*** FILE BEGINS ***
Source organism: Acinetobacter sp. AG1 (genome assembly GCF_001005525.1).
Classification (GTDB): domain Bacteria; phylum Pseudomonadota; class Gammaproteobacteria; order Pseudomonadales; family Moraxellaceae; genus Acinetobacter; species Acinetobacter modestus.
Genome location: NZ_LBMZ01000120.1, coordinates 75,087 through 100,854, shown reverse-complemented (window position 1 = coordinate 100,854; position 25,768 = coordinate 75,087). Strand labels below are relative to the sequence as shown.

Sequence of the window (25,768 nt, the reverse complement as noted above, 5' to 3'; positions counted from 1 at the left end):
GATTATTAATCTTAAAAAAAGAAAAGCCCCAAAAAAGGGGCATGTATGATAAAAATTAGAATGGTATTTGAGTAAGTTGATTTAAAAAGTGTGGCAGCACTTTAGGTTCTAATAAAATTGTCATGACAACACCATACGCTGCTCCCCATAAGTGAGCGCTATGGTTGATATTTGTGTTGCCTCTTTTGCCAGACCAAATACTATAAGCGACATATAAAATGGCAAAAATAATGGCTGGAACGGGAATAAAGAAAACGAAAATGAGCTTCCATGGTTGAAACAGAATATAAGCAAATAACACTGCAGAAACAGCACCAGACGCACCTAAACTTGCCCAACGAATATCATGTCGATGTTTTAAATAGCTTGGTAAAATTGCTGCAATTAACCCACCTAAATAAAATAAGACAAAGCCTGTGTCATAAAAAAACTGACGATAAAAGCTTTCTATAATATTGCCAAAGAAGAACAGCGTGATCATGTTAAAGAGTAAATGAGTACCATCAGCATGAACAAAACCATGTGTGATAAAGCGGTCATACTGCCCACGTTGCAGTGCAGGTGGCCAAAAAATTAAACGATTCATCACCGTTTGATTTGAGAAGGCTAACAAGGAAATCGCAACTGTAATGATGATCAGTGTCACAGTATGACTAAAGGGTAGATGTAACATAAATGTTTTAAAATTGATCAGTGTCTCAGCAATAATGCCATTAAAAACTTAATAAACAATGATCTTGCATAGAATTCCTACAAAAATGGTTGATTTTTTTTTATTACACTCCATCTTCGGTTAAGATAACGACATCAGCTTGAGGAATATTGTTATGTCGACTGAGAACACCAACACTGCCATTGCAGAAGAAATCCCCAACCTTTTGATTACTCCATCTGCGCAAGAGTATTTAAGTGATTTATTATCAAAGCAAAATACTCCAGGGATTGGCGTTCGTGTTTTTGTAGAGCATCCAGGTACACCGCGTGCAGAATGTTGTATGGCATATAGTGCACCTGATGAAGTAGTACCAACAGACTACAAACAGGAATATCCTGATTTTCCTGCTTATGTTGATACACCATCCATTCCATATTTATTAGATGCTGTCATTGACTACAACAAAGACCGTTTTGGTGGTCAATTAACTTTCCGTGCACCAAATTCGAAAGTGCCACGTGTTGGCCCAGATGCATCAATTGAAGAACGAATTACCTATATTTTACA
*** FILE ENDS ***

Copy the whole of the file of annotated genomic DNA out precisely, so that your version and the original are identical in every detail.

Source organism: Acinetobacter sp. AG1 (genome assembly GCF_001005525.1).
Classification (GTDB): domain Bacteria; phylum Pseudomonadota; class Gammaproteobacteria; order Pseudomonadales; family Moraxellaceae; genus Acinetobacter; species Acinetobacter modestus.
Genome location: NZ_LBMZ01000120.1, coordinates 75,087 through 100,854, shown reverse-complemented (window position 1 = coordinate 100,854; position 25,768 = coordinate 75,087). Strand labels below are relative to the sequence as shown.

Sequence of the window (25,768 nt, the reverse complement as noted above, 5' to 3'; positions counted from 1 at the left end):
GATTATTAATCTTAAAAAAAGAAAAGCCCCAAAAAAGGGGCATGTATGATAAAAATTAGAATGGTATTTGAGTAAGTTGATTTAAAAAGTGTGGCAGCACTTTAGGTTCTAATAAAATTGTCATGACAACACCATACGCTGCTCCCCATAAGTGAGCGCTATGGTTGATATTTGTGTTGCCTCTTTTGCCAGACCAAATACTATAAGCGACATATAAAATGGCAAAAATAATGGCTGGAACGGGAATAAAGAAAACGAAAATGAGCTTCCATGGTTGAAACAGAATATAAGCAAATAACACTGCAGAAACAGCACCAGACGCACCTAAACTTGCCCAACGAATATCATGTCGATGTTTTAAATAGCTTGGTAAAATTGCTGCAATTAACCCACCTAAATAAAATAAGACAAAGCCTGTGTCATAAAAAAACTGACGATAAAAGCTTTCTATAATATTGCCAAAGAAGAACAGCGTGATCATGTTAAAGAGTAAATGAGTACCATCAGCATGAACAAAACCATGTGTGATAAAGCGGTCATACTGCCCACGTTGCAGTGCAGGTGGCCAAAAAATTAAACGATTCATCACCGTTTGATTTGAGAAGGCTAACAAGGAAATCGCAACTGTAATGATGATCAGTGTCACAGTATGACTAAAGGGTAGATGTAACATAAATGTTTTAAAATTGATCAGTGTCTCAGCAATAATGCCATTAAAAACTTAATAAACAATGATCTTGCATAGAATTCCTACAAAAATGGTTGATTTTTTTTTATTACACTCCATCTTCGGTTAAGATAACGACATCAGCTTGAGGAATATTGTTATGTCGACTGAGAACACCAACACTGCCATTGCAGAAGAAATCCCCAACCTTTTGATTACTCCATCTGCGCAAGAGTATTTAAGTGATTTATTATCAAAGCAAAATACTCCAGGGATTGGCGTTCGTGTTTTTGTAGAGCATCCAGGTACACCGCGTGCAGAATGTTGTATGGCATATAGTGCACCTGATGAAGTAGTACCAACAGACTACAAACAGGAATATCCTGATTTTCCTGCTTATGTTGATACACCATCCATTCCATATTTATTAGATGCTGTCATTGACTACAACAAAGACCGTTTTGGTGGTCAATTAACTTTCCGTGCACCAAATTCGAAAGTGCCACGTGTTGGCCCAGATGCATCAATTGAAGAACGAATTACCTATATTTTACA